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CSS Shenandoah

Charles H. Morton was born in America and it is possible that he was born in Virginia. There was a Charles Morton of Virginia who travelled a lot with the railroad throughout the southeast prior to the war. Charles later migrated to Australia to begin a new life. While living in the Melbourne area, Charles heard that the Confederate Cruiser, the “CSS Shenandoah”, had entered Port Phillip Bay, off Melbourne, Victoria, Australia, on January 25, 1865, to resupply before continuing her raids on Union merchant vessels on the open sea. After learning the “Shenandoah” was also looking for able bodied seamen to sign on as new crewmembers, Charles ignored  police orders that locals were not to board the “Shenandoah”, and went aboard anyway; and hid out until the “Shenandoah” had set sail and was once again in international waters. Charles then came forth and by placing his mark beside his name, he signed aboard the “Shenandoah” as a 3rd class boy at a pay rate of $12.00; on February 18th, 1865. On February 23, 1865 Charles was transferred, on the ships rolls, from seaman to one of a Confederate Marine aboard ship.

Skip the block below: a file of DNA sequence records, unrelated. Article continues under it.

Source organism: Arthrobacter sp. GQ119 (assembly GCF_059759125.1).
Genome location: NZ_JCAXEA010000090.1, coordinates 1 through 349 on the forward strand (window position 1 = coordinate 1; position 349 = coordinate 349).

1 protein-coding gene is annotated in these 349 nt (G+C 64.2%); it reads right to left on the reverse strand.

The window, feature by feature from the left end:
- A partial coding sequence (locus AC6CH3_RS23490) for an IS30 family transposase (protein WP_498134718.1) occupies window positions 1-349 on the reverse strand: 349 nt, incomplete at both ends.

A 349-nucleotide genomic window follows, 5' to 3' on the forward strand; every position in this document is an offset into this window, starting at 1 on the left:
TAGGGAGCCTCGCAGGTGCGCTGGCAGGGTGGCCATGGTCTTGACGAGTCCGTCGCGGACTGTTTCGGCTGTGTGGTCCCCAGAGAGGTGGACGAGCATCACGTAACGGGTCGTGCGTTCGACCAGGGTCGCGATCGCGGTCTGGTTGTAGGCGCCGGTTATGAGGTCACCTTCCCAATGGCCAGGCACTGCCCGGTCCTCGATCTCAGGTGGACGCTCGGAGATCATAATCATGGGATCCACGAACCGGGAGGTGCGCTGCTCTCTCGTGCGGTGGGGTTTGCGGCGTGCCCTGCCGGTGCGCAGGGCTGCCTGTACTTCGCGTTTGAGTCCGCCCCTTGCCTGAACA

Upon Captain Waddell learning of the end of the war while in the Bering Sea, he did something never done before or since in the annals of naval history; he sailed the “Shenandoah” from the Bering Sea to Liverpool, England, a distance of thousands of miles, without once coming in sight of land. Just thirteen months after the departure from the Thames, and just six months, lacking four days, after the war ended, the Confederate ship-of-war, the “CSS Shenandoah" surrendered to Her Majesty's frigate “Donegal”; commanded by Captain Painter.

Charles was later assigned to assist Lewis Wiggins, of the “Shenandoah” in the issuance of pay at the end of the voyage to the seamen at the ‘Sailors’ Home’ at Canning Place, in Liverpool, England. Charles was also one of the signatories who expressed confidence in the command of Lieutenant James I. Waddell, in a petition dated September 1865. Morton is said to have taken a second-class ticket to Bristol, England around November 1865 and in March 1866 he become to seriously ill and was admitted to the Royal Infirmary, in Liverpool.


Alabama Claims Vol. 1, “Correspondence Concerning Claims Against Great Britain

   transmitted to the Senate of the United States in answer to the Resolutions of 

   December 4, and 10, 1867, and of May 27, 1868”, Washington; 1869

CSS Shenandoah Deck Log

Eleanor S. Brockenbrough Library, Museum of the Confederacy, Richmond, Virginia

Official Records of the Union and Confederate Navies in the War of the Rebellion

The Illustrated London News, November, 1865

History of The Confederate States Navy, J.T. Scarf, 1996

Marauders of the Sea, Confederate Merchant Raiders During the American Civil

     War, Mackenzie J Gregory

The Cruise of the Shenandoah, Captain William C. Whittle, CSN


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